CAST: Florence Pugh, Jack Reynor, William Jackson Harper, Will Poulter, Vilhelm Blomgren, Archie Madekwe, Ellora Torchia, Liv Mjönes, Julia Ragnarsson, Anna Åström, Henrik Norlén, Louise Peterhoff, Isabelle Grill, Björn Andrésen

RUNNING TIME: 140 mins


BASICALLY…: A group of college students attend a once-in-a-lifetime Swedish festival where things soon get disturbingly out of hand…


Although last year’s standout horror Hereditary received a healthy amount of critical acclaim, audience reaction wasn’t quite as glowing; if you look at the film’s Rotten Tomatoes page, you can see the sizeable difference between its 89% critics’ rating and the 64% audience rating, the latter being just five numbers away from a “rotten” label. It’s clear that while the movie certainly had the majority of critics buzzing – including me, who even found a place for the film on the end-of-year Best of 2018 list – the general movie-going public just couldn’t wrap its head around its mature and disturbing nature, a far different tone than what most people are used to when seeing a horror film.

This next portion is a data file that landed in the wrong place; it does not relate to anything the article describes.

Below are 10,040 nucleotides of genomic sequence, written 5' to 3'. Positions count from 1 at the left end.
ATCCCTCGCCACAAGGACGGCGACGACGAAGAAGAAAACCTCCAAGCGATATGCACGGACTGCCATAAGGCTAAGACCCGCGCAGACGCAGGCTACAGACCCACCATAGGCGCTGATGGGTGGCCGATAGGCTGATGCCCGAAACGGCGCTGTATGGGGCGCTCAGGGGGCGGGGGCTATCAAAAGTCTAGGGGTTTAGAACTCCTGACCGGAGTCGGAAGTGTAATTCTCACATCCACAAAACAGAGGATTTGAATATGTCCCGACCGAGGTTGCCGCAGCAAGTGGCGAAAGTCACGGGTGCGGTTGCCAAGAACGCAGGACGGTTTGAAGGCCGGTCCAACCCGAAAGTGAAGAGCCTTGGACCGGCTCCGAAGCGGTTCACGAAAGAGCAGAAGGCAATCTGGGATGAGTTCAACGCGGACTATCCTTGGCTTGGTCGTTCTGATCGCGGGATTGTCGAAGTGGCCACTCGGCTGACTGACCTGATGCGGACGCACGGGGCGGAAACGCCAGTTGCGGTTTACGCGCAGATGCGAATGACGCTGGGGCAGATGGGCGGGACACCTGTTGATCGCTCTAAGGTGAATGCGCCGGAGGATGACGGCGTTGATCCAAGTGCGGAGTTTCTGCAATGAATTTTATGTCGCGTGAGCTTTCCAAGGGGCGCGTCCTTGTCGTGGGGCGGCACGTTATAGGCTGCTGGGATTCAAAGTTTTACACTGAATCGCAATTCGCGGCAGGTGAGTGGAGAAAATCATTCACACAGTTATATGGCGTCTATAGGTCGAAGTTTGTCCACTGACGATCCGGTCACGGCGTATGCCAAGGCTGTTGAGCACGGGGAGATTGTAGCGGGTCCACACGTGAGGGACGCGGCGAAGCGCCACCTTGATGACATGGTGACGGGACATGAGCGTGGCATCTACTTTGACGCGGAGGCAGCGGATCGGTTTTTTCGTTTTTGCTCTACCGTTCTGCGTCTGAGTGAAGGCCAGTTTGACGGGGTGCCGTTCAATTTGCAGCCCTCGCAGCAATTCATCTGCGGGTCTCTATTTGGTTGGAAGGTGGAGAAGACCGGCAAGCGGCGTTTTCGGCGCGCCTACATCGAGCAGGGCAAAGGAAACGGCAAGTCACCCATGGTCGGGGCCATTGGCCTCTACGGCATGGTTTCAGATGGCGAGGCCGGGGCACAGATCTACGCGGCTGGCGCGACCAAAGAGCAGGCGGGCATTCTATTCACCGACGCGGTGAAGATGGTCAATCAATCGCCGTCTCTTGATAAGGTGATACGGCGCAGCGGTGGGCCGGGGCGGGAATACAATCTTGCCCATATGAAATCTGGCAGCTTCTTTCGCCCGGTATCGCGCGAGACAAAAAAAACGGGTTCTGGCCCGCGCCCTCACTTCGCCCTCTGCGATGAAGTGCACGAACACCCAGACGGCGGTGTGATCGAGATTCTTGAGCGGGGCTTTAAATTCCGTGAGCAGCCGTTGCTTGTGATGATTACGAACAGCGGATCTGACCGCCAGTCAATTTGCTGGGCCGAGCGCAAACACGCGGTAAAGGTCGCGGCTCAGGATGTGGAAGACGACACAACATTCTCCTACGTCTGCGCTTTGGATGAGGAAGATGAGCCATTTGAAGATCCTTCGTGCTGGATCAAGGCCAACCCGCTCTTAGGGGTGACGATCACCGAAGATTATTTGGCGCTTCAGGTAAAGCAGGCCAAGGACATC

However, there is no doubt that writer-director Ari Aster’s second film Midsommar, however, is set to become even more divisive. I know this, because the audience I saw this movie with was left in an utter state of confusion and disappointment as they were exiting the auditorium, which (again) is a vast contrast to the critical feedback that seems to be mostly positive (though noticeably not quite as much as Hereditary). I also know this, because the movie is a very strange experience that I can easily see a lot of people being turned off by, not just because of its surreal and completely barmy imagery, but also because it’s a meandering, slowly-paced and often not very focused arthouse horror that’s perhaps a little too wrapped up in its own style to actually deliver a satisfying narrative with the set-up that it has.

It starts out fairly straight-forward: Dani (Florence Pugh) is in a relationship with fellow college student Christian (Jack Reynor) which appears to be running on fumes – he’s emotionally detached from her anxiety-driven needy nature – until a truly tragic loss on Dani’s part pretty much forces them to stay together. He awkwardly invites her along on a trip with his friends Josh (William Jackson Harper), Mark (Will Poulter) and Pelle (Vilhelm Blomgren) to Sweden for a pagan festival that only occurs once every ninety years, despite it being clear that their relationship is on the verge of collapse, and once they arrive and become accustomed to the secluded village’s bizarre way of running things, everything starts to become undone – and that’s meant to describe the events within this movie, as well as the movie’s narrative itself.